Sts. Sergius and Bacchus

In this episode of our volunteer-driven research project “Walking The Way with The Saints”, we focus on Sts. Sergius and Bacchus, whom we commemorate on October 7 according to the Syriac Orthodox Liturgical calendar. Ronnie Kawak presents us with his research into the life of the two saints and how their story shows us that we must not conform to societal norms if it means betraying our Lord Jesus Christ.

The story of Saint Sergius and Saint Bacchus occurred in the early fourth century. Sergius and Bacchus were Roman citizens and high-ranking Roman officers. These soldiers had become devout but covert Christians by the telling of this story. Their conversion to Christianity had clashed with their status as Roman officers when a high-ranking Roman official they were protecting planned to make a sacrifice at the Temple of Jupiter. Understanding that they would be violating their faith as Christians, Sergius and Bacchus attempted to avoid their bodyguard duty. However, this attempt was noticed and it escalated until the Roman Emperor (likely Emperor Galerius) ordered them to sacrifice at the Temple Jupiter. Sergius and Bacchus refused to do so, to which the Emperor ordered that they be arrested and publicly humiliated by being chained and dressed in female attire where they were paraded around the urban center.

Video prepared by Ronnie Kawak

Then the Emperor ordered that the soldiers be sent to Barbalissos in the Mesopotamian region of Roman Syria. There they would be tried by Antiochus, a Roman official who Sergius was friends with. Antiochus failed to convince the two soldiers to give up their faith. Relenting, Antiochus ordered Bacchus to be beaten to death. Hoping to convince his old friend, Sergius, Antiochus left him alive to give him the chance to give up his faith. However, Bacchus’ spirit visited Sergius encouraging him not to give up his faith. Sergius did not give up his faith and over the next few days, he was tortured until he was executed at Risafe. The year of the Saints martyrdom was either 303 or 312 CE.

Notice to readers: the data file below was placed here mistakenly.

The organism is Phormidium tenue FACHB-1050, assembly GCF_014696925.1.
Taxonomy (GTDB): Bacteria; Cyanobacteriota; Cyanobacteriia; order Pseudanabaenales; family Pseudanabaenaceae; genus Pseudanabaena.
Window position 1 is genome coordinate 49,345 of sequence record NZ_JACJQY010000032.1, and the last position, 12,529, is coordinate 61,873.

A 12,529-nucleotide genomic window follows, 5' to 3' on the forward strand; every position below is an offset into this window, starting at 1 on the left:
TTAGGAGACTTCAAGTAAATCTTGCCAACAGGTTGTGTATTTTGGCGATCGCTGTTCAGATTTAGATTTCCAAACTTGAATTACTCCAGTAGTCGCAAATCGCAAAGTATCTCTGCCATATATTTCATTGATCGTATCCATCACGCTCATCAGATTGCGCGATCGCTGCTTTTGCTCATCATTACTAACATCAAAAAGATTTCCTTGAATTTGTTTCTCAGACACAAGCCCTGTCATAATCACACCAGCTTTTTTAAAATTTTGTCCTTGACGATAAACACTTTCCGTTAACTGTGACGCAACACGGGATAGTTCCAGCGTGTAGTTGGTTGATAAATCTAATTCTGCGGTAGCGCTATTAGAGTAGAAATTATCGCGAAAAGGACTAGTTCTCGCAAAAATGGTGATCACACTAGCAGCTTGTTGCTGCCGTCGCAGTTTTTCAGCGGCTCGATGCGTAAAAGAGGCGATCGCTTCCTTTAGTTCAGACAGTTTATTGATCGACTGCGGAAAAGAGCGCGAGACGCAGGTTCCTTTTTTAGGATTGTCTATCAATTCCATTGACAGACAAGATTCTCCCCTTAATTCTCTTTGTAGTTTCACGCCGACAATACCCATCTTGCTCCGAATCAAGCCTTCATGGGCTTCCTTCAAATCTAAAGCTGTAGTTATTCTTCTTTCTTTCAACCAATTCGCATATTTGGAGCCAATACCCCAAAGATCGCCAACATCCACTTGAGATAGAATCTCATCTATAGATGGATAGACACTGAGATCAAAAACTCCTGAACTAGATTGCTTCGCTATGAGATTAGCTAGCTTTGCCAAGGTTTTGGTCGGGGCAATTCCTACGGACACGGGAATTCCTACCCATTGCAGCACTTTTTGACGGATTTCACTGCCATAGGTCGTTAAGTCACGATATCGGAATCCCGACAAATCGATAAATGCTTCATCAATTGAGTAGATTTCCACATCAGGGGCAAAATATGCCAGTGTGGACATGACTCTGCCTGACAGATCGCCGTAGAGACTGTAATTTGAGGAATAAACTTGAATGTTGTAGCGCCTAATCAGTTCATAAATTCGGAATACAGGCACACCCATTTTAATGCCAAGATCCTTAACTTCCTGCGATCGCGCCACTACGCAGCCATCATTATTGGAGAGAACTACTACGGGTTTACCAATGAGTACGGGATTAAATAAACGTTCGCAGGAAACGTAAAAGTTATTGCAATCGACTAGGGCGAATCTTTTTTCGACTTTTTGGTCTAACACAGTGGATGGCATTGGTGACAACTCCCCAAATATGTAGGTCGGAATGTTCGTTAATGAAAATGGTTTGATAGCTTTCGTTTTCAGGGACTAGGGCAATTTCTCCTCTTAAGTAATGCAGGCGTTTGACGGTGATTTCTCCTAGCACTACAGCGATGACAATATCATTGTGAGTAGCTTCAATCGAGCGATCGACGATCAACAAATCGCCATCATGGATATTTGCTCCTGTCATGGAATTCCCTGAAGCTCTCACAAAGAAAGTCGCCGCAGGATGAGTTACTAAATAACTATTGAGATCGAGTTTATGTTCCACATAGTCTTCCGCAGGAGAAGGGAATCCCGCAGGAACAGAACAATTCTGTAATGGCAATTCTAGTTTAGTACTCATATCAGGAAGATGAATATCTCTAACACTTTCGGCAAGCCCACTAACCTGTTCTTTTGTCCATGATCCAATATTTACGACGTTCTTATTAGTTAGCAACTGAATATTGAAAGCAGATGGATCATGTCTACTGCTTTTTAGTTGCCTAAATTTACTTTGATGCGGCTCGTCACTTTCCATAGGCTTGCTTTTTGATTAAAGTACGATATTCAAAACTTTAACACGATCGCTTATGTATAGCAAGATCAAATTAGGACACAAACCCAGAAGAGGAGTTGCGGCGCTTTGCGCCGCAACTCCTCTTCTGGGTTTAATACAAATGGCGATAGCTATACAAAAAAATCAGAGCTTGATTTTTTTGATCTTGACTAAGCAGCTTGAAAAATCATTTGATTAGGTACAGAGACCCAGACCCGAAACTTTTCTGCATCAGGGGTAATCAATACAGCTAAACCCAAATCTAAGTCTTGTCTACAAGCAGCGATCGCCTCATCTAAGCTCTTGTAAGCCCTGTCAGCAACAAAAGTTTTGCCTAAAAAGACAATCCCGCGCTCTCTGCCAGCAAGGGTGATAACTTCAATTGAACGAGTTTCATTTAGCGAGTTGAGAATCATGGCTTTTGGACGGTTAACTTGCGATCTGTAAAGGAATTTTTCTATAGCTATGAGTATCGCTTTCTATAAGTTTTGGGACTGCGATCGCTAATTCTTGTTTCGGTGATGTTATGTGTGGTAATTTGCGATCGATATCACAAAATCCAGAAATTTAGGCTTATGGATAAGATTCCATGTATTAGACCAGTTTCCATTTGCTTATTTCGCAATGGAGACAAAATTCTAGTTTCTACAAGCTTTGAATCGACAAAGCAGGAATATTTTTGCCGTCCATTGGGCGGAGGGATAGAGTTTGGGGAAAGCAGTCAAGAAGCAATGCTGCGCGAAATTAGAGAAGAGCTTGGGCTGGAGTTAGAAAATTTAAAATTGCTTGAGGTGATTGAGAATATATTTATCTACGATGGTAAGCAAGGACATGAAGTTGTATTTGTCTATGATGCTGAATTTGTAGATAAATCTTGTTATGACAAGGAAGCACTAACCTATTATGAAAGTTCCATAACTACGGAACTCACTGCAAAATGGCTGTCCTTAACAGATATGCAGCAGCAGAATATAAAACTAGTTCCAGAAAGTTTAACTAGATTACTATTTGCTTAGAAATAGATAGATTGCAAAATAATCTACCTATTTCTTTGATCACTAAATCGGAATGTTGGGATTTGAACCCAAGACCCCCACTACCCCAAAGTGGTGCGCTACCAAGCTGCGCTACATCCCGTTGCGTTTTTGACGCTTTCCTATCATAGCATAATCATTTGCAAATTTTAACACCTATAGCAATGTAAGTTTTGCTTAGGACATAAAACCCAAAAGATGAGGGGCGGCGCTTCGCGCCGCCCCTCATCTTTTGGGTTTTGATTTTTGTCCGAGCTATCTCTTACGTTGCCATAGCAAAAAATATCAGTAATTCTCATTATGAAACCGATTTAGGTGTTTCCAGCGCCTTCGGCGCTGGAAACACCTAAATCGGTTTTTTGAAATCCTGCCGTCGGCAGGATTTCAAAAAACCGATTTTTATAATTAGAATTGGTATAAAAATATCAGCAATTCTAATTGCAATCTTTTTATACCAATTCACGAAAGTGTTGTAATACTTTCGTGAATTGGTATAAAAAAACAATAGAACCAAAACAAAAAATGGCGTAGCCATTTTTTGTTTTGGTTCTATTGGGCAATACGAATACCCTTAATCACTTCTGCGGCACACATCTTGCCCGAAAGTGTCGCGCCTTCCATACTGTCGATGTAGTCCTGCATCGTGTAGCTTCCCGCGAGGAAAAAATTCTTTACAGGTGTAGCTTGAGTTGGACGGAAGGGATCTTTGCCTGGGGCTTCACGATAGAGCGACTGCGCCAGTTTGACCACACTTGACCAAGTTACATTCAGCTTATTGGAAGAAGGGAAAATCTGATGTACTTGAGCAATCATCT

The story of Sergius and Bacchus became incredibly popular amongst the early Christian Emperors. The location of the Saints’ death became a popular pilgrimage center and Bishop Alexander of Hierapolis renovated the shrine for the saints. Under Emperor Justinian, he renamed Risafe as Sergiopolis and he also built churches for Sergius in the Levant and Constantinople.

The narrative of Saints Sergius and Bacchus strike a chord amongst many Christians in our modern world. Sergius and Bacchus were expected to uphold societal norms such as sacrificing to a God they did not recognize. However, under pain of death, they refused and died in the name of Christ. For Syriac Christians in the West, like me, dying for our faith is not a sincere threat but in our increasingly secularizing society, our faith still suffers. Oftentimes we are discouraged from standing up for our values in the face of worshipping another god, the material world, and the luxury goods it can provide for us. In this society, we are expected to make a sacrifice at the altars of the markets and place our ethics to the sides. By deciding to choose God, we may literally be martyred. By remembering the story of the Saints, we may remember that we pray to one God. Unfortunately, the martyrdom that the Saints faced is still happening nonetheless. In the Middle East, extremists will humiliate and martyr Christians for not relinquishing their identity. In their deaths, they emulate Sergius and Bacchus 1,700 years earlier.

May their prayers and blessings be with us all, and glory be to God forever. Amen!

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